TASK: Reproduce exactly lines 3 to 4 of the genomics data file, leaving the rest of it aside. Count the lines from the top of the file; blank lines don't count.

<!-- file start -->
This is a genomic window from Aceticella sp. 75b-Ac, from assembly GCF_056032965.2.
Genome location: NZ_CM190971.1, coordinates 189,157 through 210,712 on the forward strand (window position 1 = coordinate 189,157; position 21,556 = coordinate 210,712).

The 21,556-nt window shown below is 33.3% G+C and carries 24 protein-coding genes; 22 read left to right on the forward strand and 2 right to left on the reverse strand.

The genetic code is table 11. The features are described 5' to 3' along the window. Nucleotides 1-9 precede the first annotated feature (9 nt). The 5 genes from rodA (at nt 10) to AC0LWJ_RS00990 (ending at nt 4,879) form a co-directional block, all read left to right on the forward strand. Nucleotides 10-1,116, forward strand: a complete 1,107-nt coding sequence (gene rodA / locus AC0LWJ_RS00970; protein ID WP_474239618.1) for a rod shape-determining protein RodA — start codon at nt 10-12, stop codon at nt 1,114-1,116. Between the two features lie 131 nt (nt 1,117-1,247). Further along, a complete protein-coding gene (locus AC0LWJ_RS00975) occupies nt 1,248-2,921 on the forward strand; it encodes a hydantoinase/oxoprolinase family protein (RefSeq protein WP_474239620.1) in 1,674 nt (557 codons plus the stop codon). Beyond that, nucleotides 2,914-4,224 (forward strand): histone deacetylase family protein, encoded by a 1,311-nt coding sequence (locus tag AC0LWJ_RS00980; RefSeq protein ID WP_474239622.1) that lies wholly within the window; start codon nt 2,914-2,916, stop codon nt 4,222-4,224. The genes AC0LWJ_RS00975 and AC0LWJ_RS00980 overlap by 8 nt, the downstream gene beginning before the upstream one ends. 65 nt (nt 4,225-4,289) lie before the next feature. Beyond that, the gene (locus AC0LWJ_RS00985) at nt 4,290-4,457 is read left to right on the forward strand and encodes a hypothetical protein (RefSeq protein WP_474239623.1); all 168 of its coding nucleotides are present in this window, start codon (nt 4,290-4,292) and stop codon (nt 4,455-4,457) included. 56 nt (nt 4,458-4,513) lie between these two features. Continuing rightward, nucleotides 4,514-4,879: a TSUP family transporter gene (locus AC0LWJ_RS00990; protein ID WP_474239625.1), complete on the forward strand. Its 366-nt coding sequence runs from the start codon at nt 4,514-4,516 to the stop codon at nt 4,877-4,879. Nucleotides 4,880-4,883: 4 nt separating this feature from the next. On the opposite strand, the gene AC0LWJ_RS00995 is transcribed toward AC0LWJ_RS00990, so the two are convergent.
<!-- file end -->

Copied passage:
The 21,556-nt window shown below is 33.3% G+C and carries 24 protein-coding genes; 22 read left to right on the forward strand and 2 right to left on the reverse strand.

The genetic code is table 11. The features are described 5' to 3' along the window. Nucleotides 1-9 precede the first annotated feature (9 nt). The 5 genes from rodA (at nt 10) to AC0LWJ_RS00990 (ending at nt 4,879) form a co-directional block, all read left to right on the forward strand. Nucleotides 10-1,116, forward strand: a complete 1,107-nt coding sequence (gene rodA / locus AC0LWJ_RS00970; protein ID WP_474239618.1) for a rod shape-determining protein RodA — start codon at nt 10-12, stop codon at nt 1,114-1,116. Between the two features lie 131 nt (nt 1,117-1,247). Further along, a complete protein-coding gene (locus AC0LWJ_RS00975) occupies nt 1,248-2,921 on the forward strand; it encodes a hydantoinase/oxoprolinase family protein (RefSeq protein WP_474239620.1) in 1,674 nt (557 codons plus the stop codon). Beyond that, nucleotides 2,914-4,224 (forward strand): histone deacetylase family protein, encoded by a 1,311-nt coding sequence (locus tag AC0LWJ_RS00980; RefSeq protein ID WP_474239622.1) that lies wholly within the window; start codon nt 2,914-2,916, stop codon nt 4,222-4,224. The genes AC0LWJ_RS00975 and AC0LWJ_RS00980 overlap by 8 nt, the downstream gene beginning before the upstream one ends. 65 nt (nt 4,225-4,289) lie before the next feature. Beyond that, the gene (locus AC0LWJ_RS00985) at nt 4,290-4,457 is read left to right on the forward strand and encodes a hypothetical protein (RefSeq protein WP_474239623.1); all 168 of its coding nucleotides are present in this window, start codon (nt 4,290-4,292) and stop codon (nt 4,455-4,457) included. 56 nt (nt 4,458-4,513) lie between these two features. Continuing rightward, nucleotides 4,514-4,879: a TSUP family transporter gene (locus AC0LWJ_RS00990; protein ID WP_474239625.1), complete on the forward strand. Its 366-nt coding sequence runs from the start codon at nt 4,514-4,516 to the stop codon at nt 4,877-4,879. Nucleotides 4,880-4,883: 4 nt separating this feature from the next. On the opposite strand, the gene AC0LWJ_RS00995 is transcribed toward AC0LWJ_RS00990, so the two are convergent.